This post was kindly written for us by Caitlin Brown, one of our interns via the Leicester University / IHR Digital programme.
I decided to use Connected Histories to research an area that I knew something about, but that I would like to investigate more. I picked the Crimean War as I had studied it from a Russian perspective but not from a British point of view, and I knew Connected Histories provided links to British Newspapers, 1600-1900. I used keywords such as ‘Crimea’ and narrowed down the date to between the 1850s and 1860s, as I wanted perspectives of the situation from both before and after the conflict. A problem I noticed straight away was that while many of the results were from British Newspapers, this was a resource that was restricted. This meant that these results were impossible to access from the IHR. However, if I had been researching from my own University Campus which has a subscription to British Newspapers, I would have been able to look at these resources. Apart from the newspapers and a picture from the British Museum, there were a limited number of resources available to investigate this topic further. I wondered if this was because I had selected a topic towards the end of the time period covered. Therefore, I decided to use the same methods as before, but instead investigate a topic firmly within the time period covered by Connected Histories.
I changed my topic to the Great Fire of London, and, using the date filters and the use of keywords, I searched ‘1666’ and ‘fire of London’. These results were more useful, as they were not all from restricted resources which required a separate login. Lots of results were thrown up, particularly when I narrowed the dates down to a few years around the actual date of the Fire of London (1666). A particularly useful resource I found was John Strype’s ‘A Survey of London and Westminster’, which not only accounts for the state of London, but also talks about the damage that the fire created, as well as Parliamentary acts that were put into place to deal with the damage created by the fire. It also gives specific numbers about what was damaged in the fire; for instance, 12,000 houses were burned down. Not only was this useful for learning more about the fire, it was a source I had not heard of before but was one that would be extremely useful in investigating London as a whole in this period. Similarly, I found a Dutch etching which portrayed the fire itself and its permeation throughout the city. Another resource I discovered through Connected Histories was a link to British History Online, which has several Journals of the House of Commons. This provided purely parliamentary perspectives on the handling of the impact of the Fire of London, for instance compensating people whose houses had to be blown up to prevent a further spread of the fire.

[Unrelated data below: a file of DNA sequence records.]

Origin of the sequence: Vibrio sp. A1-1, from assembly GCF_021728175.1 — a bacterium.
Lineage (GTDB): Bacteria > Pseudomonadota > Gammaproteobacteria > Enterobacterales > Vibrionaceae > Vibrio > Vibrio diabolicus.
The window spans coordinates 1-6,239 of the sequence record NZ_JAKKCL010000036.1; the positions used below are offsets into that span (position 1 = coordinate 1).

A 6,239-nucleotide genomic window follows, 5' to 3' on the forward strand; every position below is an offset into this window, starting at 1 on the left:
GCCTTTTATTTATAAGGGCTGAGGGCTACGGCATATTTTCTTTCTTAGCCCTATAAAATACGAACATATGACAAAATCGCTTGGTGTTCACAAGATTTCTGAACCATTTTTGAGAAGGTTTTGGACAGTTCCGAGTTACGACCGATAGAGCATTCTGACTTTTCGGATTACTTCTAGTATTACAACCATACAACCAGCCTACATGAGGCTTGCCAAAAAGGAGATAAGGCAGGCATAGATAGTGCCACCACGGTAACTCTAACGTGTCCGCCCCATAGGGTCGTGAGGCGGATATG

A problem I noted during both searches was that due to the process involved in putting some documents online, they were often unreadable and therefore not very useful. Also, sometimes the search engine can be slow, as it has a lot of information to process. Overall, using Connected Histories as a starting point for researching a particular subject is very useful, as it provides a wide range of sources. Some areas are more difficult to look into when you cannot access the restricted content, however this would not always be an issue, depending on location. There is some limitation in the amount of sources, but even these provide a stepping point by which to continue research.